Here’s a twist to a familiar plot.
Man sees woman. Woman is beautiful. Man says so. Social media erupts. The organization that man works for publicly apologizes for man’s comments.
The man in this case is veteran broadcaster Brent Musburger. The woman is Miss Alabama, Katherine Webb. The broadcaster is ESPN. And the corporate apology? Was it necessary?
During the college football national championship game on Monday night, Musburger commented on Webb, who is the girlfriend of University of Alabama quarterback A.J. McCarron. As she appeared on screen next to McCarron’s mother, Musburger exclaimed:
“You quarterbacks, you get all the good-looking women. What a beautiful woman … If you’re a youngster in Alabama, start getting the football out and throw it around the backyard with pop.”
Experts and members of the general public have weighed in saying the comments were “creepy,” prompting the following apology from ESPN:
“We always try to capture interesting storylines and the relationship between an Auburn grad who is Miss Alabama and the current Alabama quarterback certainly met that test. However, we apologize that the commentary in this instance went too far and Brent understands that.”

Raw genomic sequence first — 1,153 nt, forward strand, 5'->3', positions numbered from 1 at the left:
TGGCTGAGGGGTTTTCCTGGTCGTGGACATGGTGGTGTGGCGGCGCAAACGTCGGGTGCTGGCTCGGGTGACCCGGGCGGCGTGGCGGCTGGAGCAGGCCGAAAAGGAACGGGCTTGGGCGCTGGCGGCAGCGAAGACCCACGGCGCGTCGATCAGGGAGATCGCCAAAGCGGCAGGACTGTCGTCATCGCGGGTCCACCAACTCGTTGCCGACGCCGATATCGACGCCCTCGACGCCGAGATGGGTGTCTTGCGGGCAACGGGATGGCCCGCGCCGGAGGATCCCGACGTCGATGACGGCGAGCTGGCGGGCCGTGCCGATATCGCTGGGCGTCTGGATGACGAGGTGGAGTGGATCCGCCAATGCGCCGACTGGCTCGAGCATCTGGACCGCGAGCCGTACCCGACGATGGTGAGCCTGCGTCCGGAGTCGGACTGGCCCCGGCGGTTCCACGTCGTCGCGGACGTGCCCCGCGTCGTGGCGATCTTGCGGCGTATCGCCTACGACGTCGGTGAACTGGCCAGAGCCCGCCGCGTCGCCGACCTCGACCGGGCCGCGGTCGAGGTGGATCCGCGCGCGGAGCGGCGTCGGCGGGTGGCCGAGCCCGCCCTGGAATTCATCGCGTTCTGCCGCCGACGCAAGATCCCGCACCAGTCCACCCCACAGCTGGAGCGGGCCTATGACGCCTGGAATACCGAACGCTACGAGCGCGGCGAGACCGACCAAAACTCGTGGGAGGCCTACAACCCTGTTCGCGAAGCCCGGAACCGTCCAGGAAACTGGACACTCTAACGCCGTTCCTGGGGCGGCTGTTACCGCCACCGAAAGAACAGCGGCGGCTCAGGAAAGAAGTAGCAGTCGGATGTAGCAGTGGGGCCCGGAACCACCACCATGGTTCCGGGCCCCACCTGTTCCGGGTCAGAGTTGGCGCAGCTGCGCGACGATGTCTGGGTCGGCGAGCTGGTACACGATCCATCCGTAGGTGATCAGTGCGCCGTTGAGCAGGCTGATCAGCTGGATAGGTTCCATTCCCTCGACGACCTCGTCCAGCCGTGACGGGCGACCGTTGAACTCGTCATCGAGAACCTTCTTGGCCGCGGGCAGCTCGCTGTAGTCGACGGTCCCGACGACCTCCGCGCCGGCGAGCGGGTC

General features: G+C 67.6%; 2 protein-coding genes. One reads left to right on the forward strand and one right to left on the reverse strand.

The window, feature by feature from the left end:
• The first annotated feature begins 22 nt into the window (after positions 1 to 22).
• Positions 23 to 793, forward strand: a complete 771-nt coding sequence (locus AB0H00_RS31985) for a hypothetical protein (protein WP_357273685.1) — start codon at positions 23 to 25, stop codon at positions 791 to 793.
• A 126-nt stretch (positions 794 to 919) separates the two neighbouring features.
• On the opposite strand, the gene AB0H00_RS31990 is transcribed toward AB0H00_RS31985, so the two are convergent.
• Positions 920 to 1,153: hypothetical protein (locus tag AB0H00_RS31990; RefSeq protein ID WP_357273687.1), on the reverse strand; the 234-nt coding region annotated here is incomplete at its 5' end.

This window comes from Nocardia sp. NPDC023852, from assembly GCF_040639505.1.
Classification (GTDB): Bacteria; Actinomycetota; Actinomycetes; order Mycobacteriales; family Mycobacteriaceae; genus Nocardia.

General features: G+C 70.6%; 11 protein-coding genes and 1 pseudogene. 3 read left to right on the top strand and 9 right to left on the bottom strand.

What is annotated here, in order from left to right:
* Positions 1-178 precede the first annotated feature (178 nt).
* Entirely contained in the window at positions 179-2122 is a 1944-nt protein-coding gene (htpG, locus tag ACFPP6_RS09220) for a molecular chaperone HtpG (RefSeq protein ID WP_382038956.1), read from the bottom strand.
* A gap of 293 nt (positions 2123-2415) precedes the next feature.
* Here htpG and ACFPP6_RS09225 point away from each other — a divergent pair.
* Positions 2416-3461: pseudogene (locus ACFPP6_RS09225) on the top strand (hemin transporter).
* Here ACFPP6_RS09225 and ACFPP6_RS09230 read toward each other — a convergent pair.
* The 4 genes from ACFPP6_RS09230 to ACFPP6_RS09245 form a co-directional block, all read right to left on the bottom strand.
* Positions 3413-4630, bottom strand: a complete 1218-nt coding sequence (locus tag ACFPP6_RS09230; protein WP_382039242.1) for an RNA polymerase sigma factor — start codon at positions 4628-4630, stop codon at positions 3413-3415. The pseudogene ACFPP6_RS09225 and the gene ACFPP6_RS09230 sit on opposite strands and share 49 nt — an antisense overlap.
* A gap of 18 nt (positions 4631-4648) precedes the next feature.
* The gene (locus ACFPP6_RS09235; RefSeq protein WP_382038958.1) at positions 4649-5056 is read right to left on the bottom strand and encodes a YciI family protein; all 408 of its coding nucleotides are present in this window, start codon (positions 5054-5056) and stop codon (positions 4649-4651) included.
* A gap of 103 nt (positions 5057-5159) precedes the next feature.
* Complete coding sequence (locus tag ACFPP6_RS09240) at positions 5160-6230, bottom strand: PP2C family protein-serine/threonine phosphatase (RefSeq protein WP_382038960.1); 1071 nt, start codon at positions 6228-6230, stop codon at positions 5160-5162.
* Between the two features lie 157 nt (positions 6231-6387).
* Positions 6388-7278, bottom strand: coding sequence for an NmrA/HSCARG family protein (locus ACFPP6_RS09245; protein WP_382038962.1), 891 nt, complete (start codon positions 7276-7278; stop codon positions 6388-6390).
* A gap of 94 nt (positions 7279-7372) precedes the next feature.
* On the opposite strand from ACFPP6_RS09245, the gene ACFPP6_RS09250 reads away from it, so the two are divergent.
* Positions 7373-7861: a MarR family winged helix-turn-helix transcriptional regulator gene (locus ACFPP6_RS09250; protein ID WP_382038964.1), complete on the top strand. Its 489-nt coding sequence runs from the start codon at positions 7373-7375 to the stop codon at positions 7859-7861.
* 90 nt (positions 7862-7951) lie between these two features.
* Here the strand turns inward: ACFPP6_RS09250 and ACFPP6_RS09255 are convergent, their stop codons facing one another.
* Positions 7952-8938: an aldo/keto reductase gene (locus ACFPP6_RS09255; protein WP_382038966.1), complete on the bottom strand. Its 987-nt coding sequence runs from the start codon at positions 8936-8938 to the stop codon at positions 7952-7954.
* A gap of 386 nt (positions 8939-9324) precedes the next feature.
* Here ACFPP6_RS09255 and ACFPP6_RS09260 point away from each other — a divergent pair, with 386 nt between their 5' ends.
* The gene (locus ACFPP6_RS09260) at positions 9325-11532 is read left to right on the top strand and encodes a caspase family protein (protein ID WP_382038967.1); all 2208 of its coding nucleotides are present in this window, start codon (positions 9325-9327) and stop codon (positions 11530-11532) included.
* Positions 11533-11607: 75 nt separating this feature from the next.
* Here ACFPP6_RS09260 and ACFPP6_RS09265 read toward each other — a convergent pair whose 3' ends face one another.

The one person who didn’t think the commentary went too far was Webb.
When questioned by Matt Lauer on this morning’s “Today” show, Webb said: “I think the media has been very unfair to him… he said we were beautiful and gorgeous … anyone would be flattered by that.”
Especially when you gain more than 100,000 Twitter followers overnight and have Donald Trump requesting your presence as a judge at this weekend’s Miss USA pageant. Even Webb’s parents think critics should cut Musburger some slack
The whole situation prompts the question: Are organizations becoming overly sensitive and too quick to issue apologies—especially when social media enters the realm?
“I thought ESPN apologizing was not out of line,” says Missouri-based PR pro Matt LaCasse
. “I do think social media (as well as traditional media) have sped up the decision-making process in terms of crisis communications."
“You can no longer afford to sit on any type of controversy for a few days lest someone completely turn it into a mountain on scale with Everest when all it was, in this case, was a medium-sized molehill. That's also how we are as a society. If someone slights you, and doesn't apologize the same day, people freak out. It's instant gratification to a certain extent.”
Last month, ESPN commentator Rob Parker apologized via Twitter after
labeling Washington Redskins quarterback Robert Griffin III as a “cornball brother” The incident led to his ousting from the network
The University of Alabama defeated Notre Dame 42-14 to take the Bowl Championship Series (BCS) title.
Kevin Allen contributed to this report.